Still playing and, until now, thoroughly enjoying Dishonored 2. It may have been an error in judgement, but I decided to do my first play-through as a no-kill, no-spot, collect all the runes and bonecharms run. Unfortunately I, and many others, have hit something of a wall in Chapter 5: The Royal Conservatory.
[Minor Spoilers Ahead] The Conservatory has been overrun with witches. To beat the area without deaths, you must activate a machine that eliminates the witches powers. This can incorrectly result in some of the unconscious witches dying.
Apparently this can sometimes be rectified by determining exactly which witches won’t walk again and putting sleep darts in them before activating the device. Unfortunately this did not work for me as can be seen in the following video:
In my case, activating the machine results in four dead witches. After a significant, time-consuming search, I determined which four were dying and collected them in the burglars apartment. In my case this group included the two would-be bushwhackers encountered outside of the Conservatory.
All four are resting comfortably on the floor and alive. Pull the switch and all four are dead. Reload and sleep dart the lot of them, then pull the switch. Now the statistics only show a single death, however examining the bodies directly show them all as dead.
You can read more about this on this Steam Discussion. Harvey Smith of Arcane Studios has also acknowledged the bug in this Twitter thread. Here’s hoping for a quick and stable patch!
I’ve been thoroughly enjoying Dishonored 2. I’ll likely be writing more about it at some point, but for now, here’s a brief word on one of the trophies, “Heartbeat Reaper”. This requires you to eliminate six enemies within 1.5 seconds. I’ve seen several methods for obtaining this – attracting crowds into grenades or leveraging the new Domino ability. The key that I feel some may have missed is that your victims don’t actually need to be conscious.
Yup, that’s it. Collect a pile of unconscious dinks and toss in a grenade; one and done.
After my initial disappointment and mid-game thrills with Uncharted 4, I completed the game. Having let the experience sit for a couple of weeks and allowing the adrenaline to fade, I can say without exaggeration:
Best. Game. Ever.
I’ve never experienced a better meshing of character, story, setting and gameplay. Others have come close and even surpassed it in one or more areas. “Mass Effect” had greater depth, but the ending marred the experience. The “BioShock” games brought the drama, but lacked the longevity and depth. Lara Croft may be responsible for some great experiences, but failed to ever show any real growth as a character.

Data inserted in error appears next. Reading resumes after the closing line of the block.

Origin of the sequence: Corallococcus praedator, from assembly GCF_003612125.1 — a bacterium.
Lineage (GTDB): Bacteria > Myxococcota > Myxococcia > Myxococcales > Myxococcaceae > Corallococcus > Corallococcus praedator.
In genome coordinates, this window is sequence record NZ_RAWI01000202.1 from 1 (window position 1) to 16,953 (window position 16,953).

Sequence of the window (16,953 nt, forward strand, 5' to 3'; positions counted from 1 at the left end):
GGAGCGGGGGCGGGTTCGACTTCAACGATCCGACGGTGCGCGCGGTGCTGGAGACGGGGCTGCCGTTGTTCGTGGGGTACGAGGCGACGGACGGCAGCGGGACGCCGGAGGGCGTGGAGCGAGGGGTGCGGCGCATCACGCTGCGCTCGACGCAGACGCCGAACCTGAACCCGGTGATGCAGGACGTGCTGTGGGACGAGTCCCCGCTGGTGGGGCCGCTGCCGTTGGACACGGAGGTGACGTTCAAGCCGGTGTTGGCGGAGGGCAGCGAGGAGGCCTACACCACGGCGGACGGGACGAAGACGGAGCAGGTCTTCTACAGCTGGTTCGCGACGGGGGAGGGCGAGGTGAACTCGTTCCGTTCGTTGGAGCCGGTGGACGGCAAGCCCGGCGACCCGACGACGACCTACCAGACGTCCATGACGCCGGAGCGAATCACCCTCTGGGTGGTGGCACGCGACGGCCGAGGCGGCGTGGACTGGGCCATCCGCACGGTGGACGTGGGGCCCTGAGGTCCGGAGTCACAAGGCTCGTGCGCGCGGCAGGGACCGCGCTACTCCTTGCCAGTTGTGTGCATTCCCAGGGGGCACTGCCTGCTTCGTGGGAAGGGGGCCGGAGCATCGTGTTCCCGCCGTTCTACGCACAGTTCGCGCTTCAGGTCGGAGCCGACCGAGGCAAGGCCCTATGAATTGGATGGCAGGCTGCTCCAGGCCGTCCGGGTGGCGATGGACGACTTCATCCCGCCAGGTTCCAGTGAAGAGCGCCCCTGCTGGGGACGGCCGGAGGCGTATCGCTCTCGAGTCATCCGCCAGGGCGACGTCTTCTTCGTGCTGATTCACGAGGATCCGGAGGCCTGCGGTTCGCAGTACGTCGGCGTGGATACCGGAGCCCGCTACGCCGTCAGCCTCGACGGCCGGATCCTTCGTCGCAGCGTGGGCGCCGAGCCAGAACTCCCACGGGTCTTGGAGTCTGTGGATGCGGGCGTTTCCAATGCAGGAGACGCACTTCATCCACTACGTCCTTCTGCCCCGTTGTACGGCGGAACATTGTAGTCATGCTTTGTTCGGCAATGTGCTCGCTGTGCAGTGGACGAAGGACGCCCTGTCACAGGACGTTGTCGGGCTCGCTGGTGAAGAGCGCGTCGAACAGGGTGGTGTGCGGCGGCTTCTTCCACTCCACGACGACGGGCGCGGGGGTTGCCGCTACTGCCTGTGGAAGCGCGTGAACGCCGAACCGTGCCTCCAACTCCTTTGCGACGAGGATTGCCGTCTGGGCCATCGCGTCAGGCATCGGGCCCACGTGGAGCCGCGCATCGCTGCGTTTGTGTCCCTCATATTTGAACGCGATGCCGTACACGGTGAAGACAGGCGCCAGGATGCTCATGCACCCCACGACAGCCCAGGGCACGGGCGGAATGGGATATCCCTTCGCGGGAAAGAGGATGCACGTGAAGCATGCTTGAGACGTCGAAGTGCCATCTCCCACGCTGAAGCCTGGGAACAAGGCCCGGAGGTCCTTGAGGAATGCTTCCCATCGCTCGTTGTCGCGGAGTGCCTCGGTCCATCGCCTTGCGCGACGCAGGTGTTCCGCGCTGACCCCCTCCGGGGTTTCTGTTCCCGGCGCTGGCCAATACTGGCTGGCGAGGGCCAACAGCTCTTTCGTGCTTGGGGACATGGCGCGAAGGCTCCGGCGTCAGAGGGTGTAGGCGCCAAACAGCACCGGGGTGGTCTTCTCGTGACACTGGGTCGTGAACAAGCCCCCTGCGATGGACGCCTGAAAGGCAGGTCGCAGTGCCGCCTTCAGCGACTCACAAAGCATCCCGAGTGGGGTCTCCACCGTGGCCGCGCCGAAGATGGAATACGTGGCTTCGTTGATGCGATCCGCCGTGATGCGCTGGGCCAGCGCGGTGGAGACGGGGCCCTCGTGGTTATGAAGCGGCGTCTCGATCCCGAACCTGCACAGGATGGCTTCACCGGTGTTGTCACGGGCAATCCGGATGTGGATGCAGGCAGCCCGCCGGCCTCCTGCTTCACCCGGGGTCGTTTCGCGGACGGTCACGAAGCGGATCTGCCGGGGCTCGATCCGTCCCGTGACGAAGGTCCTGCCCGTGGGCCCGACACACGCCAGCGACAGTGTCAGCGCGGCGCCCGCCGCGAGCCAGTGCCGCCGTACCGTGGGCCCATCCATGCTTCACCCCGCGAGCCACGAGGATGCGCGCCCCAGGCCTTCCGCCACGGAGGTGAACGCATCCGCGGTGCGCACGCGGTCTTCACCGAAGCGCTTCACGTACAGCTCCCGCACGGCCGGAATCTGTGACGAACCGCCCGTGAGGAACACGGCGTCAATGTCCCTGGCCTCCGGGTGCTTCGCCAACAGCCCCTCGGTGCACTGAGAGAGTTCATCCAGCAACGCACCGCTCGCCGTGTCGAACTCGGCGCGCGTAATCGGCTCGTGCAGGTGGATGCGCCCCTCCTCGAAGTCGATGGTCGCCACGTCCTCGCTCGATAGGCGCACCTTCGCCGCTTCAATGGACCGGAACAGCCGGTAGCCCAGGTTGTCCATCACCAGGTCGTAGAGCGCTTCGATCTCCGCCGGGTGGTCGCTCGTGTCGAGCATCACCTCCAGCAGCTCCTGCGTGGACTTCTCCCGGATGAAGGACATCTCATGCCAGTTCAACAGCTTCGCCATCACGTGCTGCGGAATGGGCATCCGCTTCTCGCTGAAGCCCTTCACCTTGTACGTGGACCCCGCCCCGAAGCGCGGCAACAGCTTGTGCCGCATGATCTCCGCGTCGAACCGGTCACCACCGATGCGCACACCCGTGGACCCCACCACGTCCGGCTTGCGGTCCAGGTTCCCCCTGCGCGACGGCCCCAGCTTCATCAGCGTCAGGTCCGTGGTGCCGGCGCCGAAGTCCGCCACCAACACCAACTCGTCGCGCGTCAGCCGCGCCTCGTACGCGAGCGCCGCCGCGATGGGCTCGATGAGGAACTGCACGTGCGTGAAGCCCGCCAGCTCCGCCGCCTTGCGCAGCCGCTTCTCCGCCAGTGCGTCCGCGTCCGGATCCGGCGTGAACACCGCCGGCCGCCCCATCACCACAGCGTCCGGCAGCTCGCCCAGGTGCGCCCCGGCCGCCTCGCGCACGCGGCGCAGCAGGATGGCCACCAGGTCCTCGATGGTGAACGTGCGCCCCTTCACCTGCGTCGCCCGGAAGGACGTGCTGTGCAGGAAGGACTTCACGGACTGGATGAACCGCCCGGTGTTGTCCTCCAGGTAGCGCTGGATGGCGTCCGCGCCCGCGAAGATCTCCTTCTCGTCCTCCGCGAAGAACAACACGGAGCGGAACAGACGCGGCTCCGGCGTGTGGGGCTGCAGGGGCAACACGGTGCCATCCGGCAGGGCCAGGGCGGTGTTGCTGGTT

After my initial disappointment with Uncharted 4’s gi-freakin’-normous day one patch, I was actually able to play it. Since Tuesday, I’ve been able to put something over ten hours into the title and have reached Chapter 12 (of 22). Yes, I’m a 45 year-old man who took a vacation day from work to play a video game. I’m a growed-up and I wanna find pirate treasure, dammit!
In a fit of hubris, having earned Platinum trophies for the three previous games, I decided to start the game on “Crushing” difficulty. Having spent the last two hours failing to progress, I’m beginning to feel that this may have been a mistake.
Like many others, I took delivery of Uncharted 4 today. I got home from work, unpacked the very impressive Nathan Drake collectible statue, took a picture or two and sat down to dinner.
The collector’s set is very large, but rather sparse. The statue is the centerpiece and, at over a foot tall, towers over similar pack-ins from other games. The game, in a steel case, a small hardcover art book, some stickers and a small load of downloadable multi-player goodies are also included. It pales in comparison to the cornucopia of trinkets in the Uncharted 3 collector’s editions, but hey, it is a very impressive statue!
I continue my play diary of Fallout 4 on the PlayStation 4. This is it: the end of the game. Or, in true Fallout-style, at the least the end of this version of the main story. I can’t say that I’m pleased with the outcome, but I did enjoy the ride.
With all of the massive experience dumps of the final missions, I earned three levels. Playing on Very Hard difficulty has its tense moments, so I took the second rank of “Toughness”, which is essentially free armor. I’ve also been getting crippled fairly regularly. To address this I bumped my Endurance up to seven allowing me to take the first rank of “Adamantium Skeleton”, which reduces limb damage.
Cait! We talked about this! Stay away from the chems!
I continue my play diary of Fallout 4 on the PlayStation 4.
At the end of the session, where I’d reached level 78, I decided to splurge and spend my hoarded perk points. I’m well past the point of needing things, so I decided, instead to dig and figure out what I wanted. As I’m a heavy V.A.T.S. user and still (mostly) walking from place to place, I decided to focus on Action Point replenishment.
I first completed the second and third ranks of Grim Reaper’s Spirit. This gives me a 35% chance to restore all my action points and refill my Critical Meter after a kill in V.A.T.S. Next, I took all three ranks of Moving Target, a perk I’d all but ignored. The first rank offers +50 damage and energy resistance when sprinting. Useful for those, um, “strategic withdrawals”, but not something I was missing. That hides the real draw of the second and third ranks, each of which reduce the Action Point usage of sprinting by 50%. I can run everywhere now!